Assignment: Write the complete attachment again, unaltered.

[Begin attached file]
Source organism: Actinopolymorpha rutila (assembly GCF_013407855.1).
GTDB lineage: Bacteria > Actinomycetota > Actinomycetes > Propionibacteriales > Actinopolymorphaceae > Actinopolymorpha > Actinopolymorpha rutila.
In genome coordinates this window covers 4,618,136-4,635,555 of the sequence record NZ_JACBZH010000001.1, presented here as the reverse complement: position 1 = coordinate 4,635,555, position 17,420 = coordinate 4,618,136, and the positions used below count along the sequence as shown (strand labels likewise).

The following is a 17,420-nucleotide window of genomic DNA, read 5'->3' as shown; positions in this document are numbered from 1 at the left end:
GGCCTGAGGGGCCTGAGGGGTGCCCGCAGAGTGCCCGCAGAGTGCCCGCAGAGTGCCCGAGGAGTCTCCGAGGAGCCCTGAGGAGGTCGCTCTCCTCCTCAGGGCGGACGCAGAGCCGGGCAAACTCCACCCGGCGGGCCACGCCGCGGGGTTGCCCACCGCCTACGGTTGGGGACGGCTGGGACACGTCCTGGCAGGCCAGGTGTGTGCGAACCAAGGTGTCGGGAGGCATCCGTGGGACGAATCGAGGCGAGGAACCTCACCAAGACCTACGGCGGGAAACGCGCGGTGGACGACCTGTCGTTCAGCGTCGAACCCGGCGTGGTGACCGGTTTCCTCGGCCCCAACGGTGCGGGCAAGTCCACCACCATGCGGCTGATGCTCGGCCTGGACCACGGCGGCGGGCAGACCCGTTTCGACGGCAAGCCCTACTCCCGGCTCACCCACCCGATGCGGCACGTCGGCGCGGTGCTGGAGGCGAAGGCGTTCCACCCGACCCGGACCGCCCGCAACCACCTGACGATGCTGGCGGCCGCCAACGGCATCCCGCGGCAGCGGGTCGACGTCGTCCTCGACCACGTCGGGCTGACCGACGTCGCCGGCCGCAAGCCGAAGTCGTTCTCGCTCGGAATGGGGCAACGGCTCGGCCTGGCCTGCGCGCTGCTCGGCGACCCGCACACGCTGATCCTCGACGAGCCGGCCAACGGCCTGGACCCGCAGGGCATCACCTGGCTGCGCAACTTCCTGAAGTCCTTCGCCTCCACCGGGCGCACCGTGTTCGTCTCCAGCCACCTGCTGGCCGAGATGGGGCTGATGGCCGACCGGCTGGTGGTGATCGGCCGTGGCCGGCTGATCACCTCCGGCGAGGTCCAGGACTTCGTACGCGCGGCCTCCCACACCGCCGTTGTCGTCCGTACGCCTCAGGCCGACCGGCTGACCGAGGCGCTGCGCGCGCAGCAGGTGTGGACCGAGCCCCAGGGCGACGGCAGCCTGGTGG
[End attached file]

Source organism: Actinopolymorpha rutila (assembly GCF_013407855.1).
GTDB lineage: Bacteria > Actinomycetota > Actinomycetes > Propionibacteriales > Actinopolymorphaceae > Actinopolymorpha > Actinopolymorpha rutila.
In genome coordinates this window covers 4,618,136-4,635,555 of the sequence record NZ_JACBZH010000001.1, presented here as the reverse complement: position 1 = coordinate 4,635,555, position 17,420 = coordinate 4,618,136, and the positions used below count along the sequence as shown (strand labels likewise).

The following is a 17,420-nucleotide window of genomic DNA, read 5'->3' as shown; positions in this document are numbered from 1 at the left end:
GGCCTGAGGGGCCTGAGGGGTGCCCGCAGAGTGCCCGCAGAGTGCCCGCAGAGTGCCCGAGGAGTCTCCGAGGAGCCCTGAGGAGGTCGCTCTCCTCCTCAGGGCGGACGCAGAGCCGGGCAAACTCCACCCGGCGGGCCACGCCGCGGGGTTGCCCACCGCCTACGGTTGGGGACGGCTGGGACACGTCCTGGCAGGCCAGGTGTGTGCGAACCAAGGTGTCGGGAGGCATCCGTGGGACGAATCGAGGCGAGGAACCTCACCAAGACCTACGGCGGGAAACGCGCGGTGGACGACCTGTCGTTCAGCGTCGAACCCGGCGTGGTGACCGGTTTCCTCGGCCCCAACGGTGCGGGCAAGTCCACCACCATGCGGCTGATGCTCGGCCTGGACCACGGCGGCGGGCAGACCCGTTTCGACGGCAAGCCCTACTCCCGGCTCACCCACCCGATGCGGCACGTCGGCGCGGTGCTGGAGGCGAAGGCGTTCCACCCGACCCGGACCGCCCGCAACCACCTGACGATGCTGGCGGCCGCCAACGGCATCCCGCGGCAGCGGGTCGACGTCGTCCTCGACCACGTCGGGCTGACCGACGTCGCCGGCCGCAAGCCGAAGTCGTTCTCGCTCGGAATGGGGCAACGGCTCGGCCTGGCCTGCGCGCTGCTCGGCGACCCGCACACGCTGATCCTCGACGAGCCGGCCAACGGCCTGGACCCGCAGGGCATCACCTGGCTGCGCAACTTCCTGAAGTCCTTCGCCTCCACCGGGCGCACCGTGTTCGTCTCCAGCCACCTGCTGGCCGAGATGGGGCTGATGGCCGACCGGCTGGTGGTGATCGGCCGTGGCCGGCTGATCACCTCCGGCGAGGTCCAGGACTTCGTACGCGCGGCCTCCCACACCGCCGTTGTCGTCCGTACGCCTCAGGCCGACCGGCTGACCGAGGCGCTGCGCGCGCAGCAGGTGTGGACCGAGCCCCAGGGCGACGGCAGCCTGGTGG